cover of book

The Hatchet's Blood: Separation, Power, and Gender in Ehing Social Life
by Marc R. Schloss
University of Arizona Press, 1988
Paper: 978-0-8165-1364-2 | Cloth: 978-0-8165-1042-9
Library of Congress Classification DT549.45.B39S35 1988
Dewey Decimal Classification 966.3

Winner of the Royal Anthropological Institute’s Amaury Talbot Prize for African Anthropology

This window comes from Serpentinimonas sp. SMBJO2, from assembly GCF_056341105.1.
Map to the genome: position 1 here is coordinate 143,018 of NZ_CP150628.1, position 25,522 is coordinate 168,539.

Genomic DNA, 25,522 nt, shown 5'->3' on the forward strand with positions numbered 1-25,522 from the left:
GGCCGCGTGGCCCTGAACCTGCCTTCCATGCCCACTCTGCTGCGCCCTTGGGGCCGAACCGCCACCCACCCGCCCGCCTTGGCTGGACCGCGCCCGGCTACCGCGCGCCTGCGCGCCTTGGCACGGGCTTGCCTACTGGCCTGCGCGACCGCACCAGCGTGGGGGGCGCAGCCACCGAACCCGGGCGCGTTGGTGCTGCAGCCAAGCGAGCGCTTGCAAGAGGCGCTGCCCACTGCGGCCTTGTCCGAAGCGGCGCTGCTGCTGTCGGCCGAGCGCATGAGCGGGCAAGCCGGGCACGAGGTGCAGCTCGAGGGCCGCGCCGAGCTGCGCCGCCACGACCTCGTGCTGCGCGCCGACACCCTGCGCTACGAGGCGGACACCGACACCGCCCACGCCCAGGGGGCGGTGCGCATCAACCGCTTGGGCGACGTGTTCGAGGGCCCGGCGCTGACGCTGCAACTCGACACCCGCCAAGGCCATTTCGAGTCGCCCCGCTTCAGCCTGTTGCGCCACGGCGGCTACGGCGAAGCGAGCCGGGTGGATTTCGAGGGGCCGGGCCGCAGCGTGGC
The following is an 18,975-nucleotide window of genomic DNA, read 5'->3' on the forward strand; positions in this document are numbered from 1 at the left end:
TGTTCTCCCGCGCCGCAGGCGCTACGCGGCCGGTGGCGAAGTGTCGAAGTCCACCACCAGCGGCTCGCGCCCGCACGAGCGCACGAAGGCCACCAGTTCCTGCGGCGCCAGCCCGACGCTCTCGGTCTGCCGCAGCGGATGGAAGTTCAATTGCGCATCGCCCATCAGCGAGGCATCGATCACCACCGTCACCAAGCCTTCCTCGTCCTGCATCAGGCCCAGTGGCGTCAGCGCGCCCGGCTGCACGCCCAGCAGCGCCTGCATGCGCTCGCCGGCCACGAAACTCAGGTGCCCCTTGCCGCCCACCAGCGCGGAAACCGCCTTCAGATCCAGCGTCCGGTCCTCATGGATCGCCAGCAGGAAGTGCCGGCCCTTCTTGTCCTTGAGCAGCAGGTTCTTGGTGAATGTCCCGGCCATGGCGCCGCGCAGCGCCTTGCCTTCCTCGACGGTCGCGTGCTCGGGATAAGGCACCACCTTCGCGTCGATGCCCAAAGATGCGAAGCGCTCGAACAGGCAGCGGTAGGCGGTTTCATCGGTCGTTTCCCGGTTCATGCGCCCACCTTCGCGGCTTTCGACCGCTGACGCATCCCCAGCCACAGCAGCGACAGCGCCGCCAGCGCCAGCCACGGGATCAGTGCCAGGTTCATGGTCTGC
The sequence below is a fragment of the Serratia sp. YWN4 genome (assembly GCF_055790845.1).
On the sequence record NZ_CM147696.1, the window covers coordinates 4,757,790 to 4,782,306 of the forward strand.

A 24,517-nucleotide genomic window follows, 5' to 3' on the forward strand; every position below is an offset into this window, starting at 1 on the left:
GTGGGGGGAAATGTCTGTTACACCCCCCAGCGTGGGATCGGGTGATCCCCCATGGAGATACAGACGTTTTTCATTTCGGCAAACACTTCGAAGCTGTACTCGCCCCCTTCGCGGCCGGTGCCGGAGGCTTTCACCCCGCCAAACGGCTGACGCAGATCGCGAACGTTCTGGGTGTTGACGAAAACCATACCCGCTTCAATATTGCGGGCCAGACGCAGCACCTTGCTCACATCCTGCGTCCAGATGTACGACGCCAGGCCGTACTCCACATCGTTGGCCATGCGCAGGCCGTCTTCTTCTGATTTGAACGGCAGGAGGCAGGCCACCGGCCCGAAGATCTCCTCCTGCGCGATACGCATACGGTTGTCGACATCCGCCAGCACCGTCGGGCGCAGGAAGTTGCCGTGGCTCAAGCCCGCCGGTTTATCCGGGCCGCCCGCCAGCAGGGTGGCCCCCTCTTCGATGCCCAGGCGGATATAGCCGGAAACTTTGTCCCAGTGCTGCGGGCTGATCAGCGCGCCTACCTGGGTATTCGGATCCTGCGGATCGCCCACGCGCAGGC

The ritual complexes of the Ehing, a farming people of southern Senegal, embody an elaborate set of prohibitions on social behavior and prescribe the general rules of Ehing social organization. Power is distributed and maintained in Ehing culture by the concept of Odieng (“hatchet”), which as a spirit acts upon human beings much as an ax does upon a tree, falling from above to punish its victims for transgression. Marc R. Schloss’s ethnography of the Ehing is a study of the meaning of Odieng’s power, explaining why its rules are so essential to the Ehing way of life.

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